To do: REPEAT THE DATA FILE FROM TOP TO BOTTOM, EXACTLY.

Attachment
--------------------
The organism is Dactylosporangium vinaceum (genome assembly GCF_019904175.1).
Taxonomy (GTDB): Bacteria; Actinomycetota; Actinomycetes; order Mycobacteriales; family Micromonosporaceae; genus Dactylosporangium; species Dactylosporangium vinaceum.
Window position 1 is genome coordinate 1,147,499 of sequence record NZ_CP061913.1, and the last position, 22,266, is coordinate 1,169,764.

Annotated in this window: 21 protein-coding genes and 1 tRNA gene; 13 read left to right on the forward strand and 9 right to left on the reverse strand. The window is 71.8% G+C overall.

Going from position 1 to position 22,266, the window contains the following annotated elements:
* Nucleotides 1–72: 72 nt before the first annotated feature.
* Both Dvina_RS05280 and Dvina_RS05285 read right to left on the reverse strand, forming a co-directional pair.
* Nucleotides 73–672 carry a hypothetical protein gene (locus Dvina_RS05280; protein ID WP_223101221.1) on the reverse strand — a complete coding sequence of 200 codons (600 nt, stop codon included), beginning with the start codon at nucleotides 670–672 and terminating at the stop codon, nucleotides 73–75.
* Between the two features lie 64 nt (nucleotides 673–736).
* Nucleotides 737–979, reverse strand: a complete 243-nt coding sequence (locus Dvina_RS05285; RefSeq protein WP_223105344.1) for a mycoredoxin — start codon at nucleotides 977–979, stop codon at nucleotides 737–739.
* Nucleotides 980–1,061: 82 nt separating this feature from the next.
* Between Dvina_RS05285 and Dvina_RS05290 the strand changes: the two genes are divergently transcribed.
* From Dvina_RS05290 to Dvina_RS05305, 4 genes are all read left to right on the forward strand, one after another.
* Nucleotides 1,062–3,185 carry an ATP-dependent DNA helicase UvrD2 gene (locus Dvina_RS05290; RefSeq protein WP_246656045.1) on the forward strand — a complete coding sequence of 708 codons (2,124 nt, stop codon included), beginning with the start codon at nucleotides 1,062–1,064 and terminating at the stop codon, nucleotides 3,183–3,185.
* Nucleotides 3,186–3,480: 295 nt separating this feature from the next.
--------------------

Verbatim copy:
The organism is Dactylosporangium vinaceum (genome assembly GCF_019904175.1).
Taxonomy (GTDB): Bacteria; Actinomycetota; Actinomycetes; order Mycobacteriales; family Micromonosporaceae; genus Dactylosporangium; species Dactylosporangium vinaceum.
Window position 1 is genome coordinate 1,147,499 of sequence record NZ_CP061913.1, and the last position, 22,266, is coordinate 1,169,764.

Annotated in this window: 21 protein-coding genes and 1 tRNA gene; 13 read left to right on the forward strand and 9 right to left on the reverse strand. The window is 71.8% G+C overall.

Going from position 1 to position 22,266, the window contains the following annotated elements:
* Nucleotides 1–72: 72 nt before the first annotated feature.
* Both Dvina_RS05280 and Dvina_RS05285 read right to left on the reverse strand, forming a co-directional pair.
* Nucleotides 73–672 carry a hypothetical protein gene (locus Dvina_RS05280; protein ID WP_223101221.1) on the reverse strand — a complete coding sequence of 200 codons (600 nt, stop codon included), beginning with the start codon at nucleotides 670–672 and terminating at the stop codon, nucleotides 73–75.
* Between the two features lie 64 nt (nucleotides 673–736).
* Nucleotides 737–979, reverse strand: a complete 243-nt coding sequence (locus Dvina_RS05285; RefSeq protein WP_223105344.1) for a mycoredoxin — start codon at nucleotides 977–979, stop codon at nucleotides 737–739.
* Nucleotides 980–1,061: 82 nt separating this feature from the next.
* Between Dvina_RS05285 and Dvina_RS05290 the strand changes: the two genes are divergently transcribed.
* From Dvina_RS05290 to Dvina_RS05305, 4 genes are all read left to right on the forward strand, one after another.
* Nucleotides 1,062–3,185 carry an ATP-dependent DNA helicase UvrD2 gene (locus Dvina_RS05290; RefSeq protein WP_246656045.1) on the forward strand — a complete coding sequence of 708 codons (2,124 nt, stop codon included), beginning with the start codon at nucleotides 1,062–1,064 and terminating at the stop codon, nucleotides 3,183–3,185.
* Nucleotides 3,186–3,480: 295 nt separating this feature from the next.